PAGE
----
This is the report for the third bill that I reported to the House during the week.
H.308 would establish a committee of legislators to reorganize and reclassify Vermont’s criminal statutes.
In the 2013-14 legislative session, the Vermont Legislature passed Act 61. This Act created a working group to review all of Vermont’s criminal penalties, review other states’ sentencing structures, and recommend a sentencing structure. This structure would allow for sentencing consistent with “the gravity of the offense, the culpability of the offender, the offender’s criminal history, and the personal characteristics of an individual offender that may be taken into account.”
The working group consisted of prosecutors from the Association of States Attorneys and Sheriffs and the Attorney General’s office, the Defender General, a Judge, and a representative from the Crime Research Group.
The Group met several times to discuss current sentencing laws, the laws of other jurisdictions, and the recommendations of the Model Penal Code. The working group came to a consensus on a sentencing and fine structure, which was presented in a report published in July 2015.
The group recommended a structure that included five classes of misdemeanors (Classes A through E) and five classes of felonies (Classes A through E), with tiered maximum imprisonment terms and maximum fines. For example, a Class A misdemeanor would carry a maximum imprisonment term of 2 years and fine of $10,000, a class D misdemeanor a maximum imprisonment term of 30 days and a maximum fine of $1000 and a Class E misdemeanor would have no term of imprisonment and a $500 fine. The Group did not, however, specify which current crimes should be in which category.
H.308 would build on the work accomplished by the Working Group.
Vermont’s current criminal law could be defined as a hodgepodge. It is made up of common law that has been put into statute and new offenses created by the legislature over the years. Our criminal laws have evolved in a manner that has led to inconsistency between offense levels – similar conduct leads to different punishments.
Vermont has over 850 criminal offenses. The offenses are contained in various titles in the Vermont Statutes. They cover aspects of commercial interaction, environmental regulations, and traditional common law crimes of violence and property damage. Current penalties range from a fifty-cent fine, to death. (defacing a butter crate, treason).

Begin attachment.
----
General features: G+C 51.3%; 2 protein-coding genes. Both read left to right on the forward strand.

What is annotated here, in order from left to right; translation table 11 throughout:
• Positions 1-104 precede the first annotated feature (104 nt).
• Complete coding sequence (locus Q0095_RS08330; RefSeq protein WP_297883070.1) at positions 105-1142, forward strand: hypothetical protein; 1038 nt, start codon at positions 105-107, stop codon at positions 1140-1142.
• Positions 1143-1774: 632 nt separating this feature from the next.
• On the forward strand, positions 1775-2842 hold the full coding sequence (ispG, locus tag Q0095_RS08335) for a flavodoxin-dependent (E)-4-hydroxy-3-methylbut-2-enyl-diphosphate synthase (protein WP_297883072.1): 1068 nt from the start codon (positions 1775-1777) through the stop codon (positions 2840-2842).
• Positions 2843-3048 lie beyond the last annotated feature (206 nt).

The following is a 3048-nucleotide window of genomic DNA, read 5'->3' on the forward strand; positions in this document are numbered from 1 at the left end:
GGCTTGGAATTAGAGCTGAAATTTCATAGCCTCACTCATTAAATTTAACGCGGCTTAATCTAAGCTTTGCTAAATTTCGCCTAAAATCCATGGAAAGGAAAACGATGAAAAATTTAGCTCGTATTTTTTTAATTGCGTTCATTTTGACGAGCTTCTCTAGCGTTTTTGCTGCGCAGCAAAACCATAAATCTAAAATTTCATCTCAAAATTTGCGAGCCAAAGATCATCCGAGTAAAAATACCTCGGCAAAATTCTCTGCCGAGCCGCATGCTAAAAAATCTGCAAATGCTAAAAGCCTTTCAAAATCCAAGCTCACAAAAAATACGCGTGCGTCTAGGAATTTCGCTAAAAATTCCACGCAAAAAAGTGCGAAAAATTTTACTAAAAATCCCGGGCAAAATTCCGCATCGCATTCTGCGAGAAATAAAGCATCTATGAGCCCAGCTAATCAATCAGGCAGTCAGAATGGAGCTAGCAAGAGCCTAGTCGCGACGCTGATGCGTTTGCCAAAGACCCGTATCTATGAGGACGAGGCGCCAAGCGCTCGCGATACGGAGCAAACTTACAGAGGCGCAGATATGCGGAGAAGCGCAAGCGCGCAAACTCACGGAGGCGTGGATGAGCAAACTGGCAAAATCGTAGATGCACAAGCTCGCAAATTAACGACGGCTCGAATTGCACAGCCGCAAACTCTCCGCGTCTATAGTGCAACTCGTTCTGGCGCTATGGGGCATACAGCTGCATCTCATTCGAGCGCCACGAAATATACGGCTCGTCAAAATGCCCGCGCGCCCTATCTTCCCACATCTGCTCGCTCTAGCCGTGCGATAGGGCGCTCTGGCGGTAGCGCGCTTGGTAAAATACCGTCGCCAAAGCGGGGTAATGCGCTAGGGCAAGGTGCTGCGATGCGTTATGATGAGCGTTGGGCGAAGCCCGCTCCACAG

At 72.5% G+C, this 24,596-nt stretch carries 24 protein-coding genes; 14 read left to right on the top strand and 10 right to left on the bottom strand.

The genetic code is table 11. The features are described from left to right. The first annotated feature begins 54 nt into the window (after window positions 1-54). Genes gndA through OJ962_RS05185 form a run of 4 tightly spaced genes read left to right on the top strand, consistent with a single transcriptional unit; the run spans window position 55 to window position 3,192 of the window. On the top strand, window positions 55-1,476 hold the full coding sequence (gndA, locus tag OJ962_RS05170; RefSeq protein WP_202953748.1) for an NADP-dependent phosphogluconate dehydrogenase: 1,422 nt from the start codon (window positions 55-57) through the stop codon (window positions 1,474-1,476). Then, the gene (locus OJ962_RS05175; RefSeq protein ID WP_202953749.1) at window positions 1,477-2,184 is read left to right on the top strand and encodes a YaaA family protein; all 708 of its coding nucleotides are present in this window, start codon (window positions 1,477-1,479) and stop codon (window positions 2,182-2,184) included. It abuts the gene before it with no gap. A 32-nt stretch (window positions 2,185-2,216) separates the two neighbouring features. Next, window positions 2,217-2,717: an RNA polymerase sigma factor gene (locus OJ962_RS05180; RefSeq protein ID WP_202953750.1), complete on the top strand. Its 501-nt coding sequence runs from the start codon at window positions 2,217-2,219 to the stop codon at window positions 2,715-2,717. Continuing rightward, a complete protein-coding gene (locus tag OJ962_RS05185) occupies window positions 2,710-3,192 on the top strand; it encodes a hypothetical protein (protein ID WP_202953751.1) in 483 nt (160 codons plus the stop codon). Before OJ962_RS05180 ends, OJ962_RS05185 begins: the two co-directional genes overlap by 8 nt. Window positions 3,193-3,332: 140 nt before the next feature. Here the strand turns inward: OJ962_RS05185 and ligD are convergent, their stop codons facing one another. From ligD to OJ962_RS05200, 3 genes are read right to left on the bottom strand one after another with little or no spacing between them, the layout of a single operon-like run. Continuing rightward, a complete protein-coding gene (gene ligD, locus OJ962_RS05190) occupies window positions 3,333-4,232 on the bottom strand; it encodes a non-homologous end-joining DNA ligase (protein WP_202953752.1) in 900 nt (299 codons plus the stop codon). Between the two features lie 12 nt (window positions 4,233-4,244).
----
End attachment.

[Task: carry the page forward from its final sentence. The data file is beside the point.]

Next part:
The work to be done pursuant to H.308 would be the next step in a process to provide a rational criminal code. A clearer, more rational code would provide more consistent interpretations of our criminal offenses, better notice to citizens and police as to what conduct is prohibited, and greater proportionality between offenses and punishment. The end goal is to create a more consistent and understandable code to improve our criminal justice system.
The committee’s primary task would be to come up with a proposal to place each of Vermont’s over 850 criminal offenses into one of the classification offense categories. The proposal of the committee would be taken up in the 2018 legislative session.
Section by Section Explanation
Section 1 provides for the creation of a criminal code classification implementation committee.
Subsection (a) sets forth the purpose of the committee – to develop and propose a classification system for purposes of structuring Vermont’s criminal offenses.
Subsection (b) relates to membership of the committee. Three current members of the House of Representatives and three current members of the Senate.
Subsection (c) sets forth the powers and duties of the committee.
(c)(1) provides that the Committee will develop a classification system creating categories of criminal offenses on the basis of maximum potential imprisonment and maximum fines. Also, the Committee shall propose legislation that places each of Vermont’s criminal offenses into the classification categories.
(c)(2) – provides that the committee shall consider the recommendations of the Act 61 Working Group.
In addition, the committee may consider other issues:
1) Rules of statutory interpretation for the criminal code
2) Consistent use of mental element terminology, such as intentional, knowing, or reckless states of mind.
3) A comprehensive section of definitions applicable to all criminal provisions.
(d) provides that the Committee will have assistance from the Office of Legislative Council and the Joint Fiscal Office. In addition, the Committee may consult with the Vermont Crime Research Group, the Vermont Law School Center for Justice Reform, and others as needed.
(e) provides that the Committee shall submit a report with proposed legislation by December 31, 2017
(f) relates to conduct of the meetings of the Committee.
The act shall take effect on passage.
The bill was presented to the Committee on Government Operations, which had no objection to the form and conduct of this committee.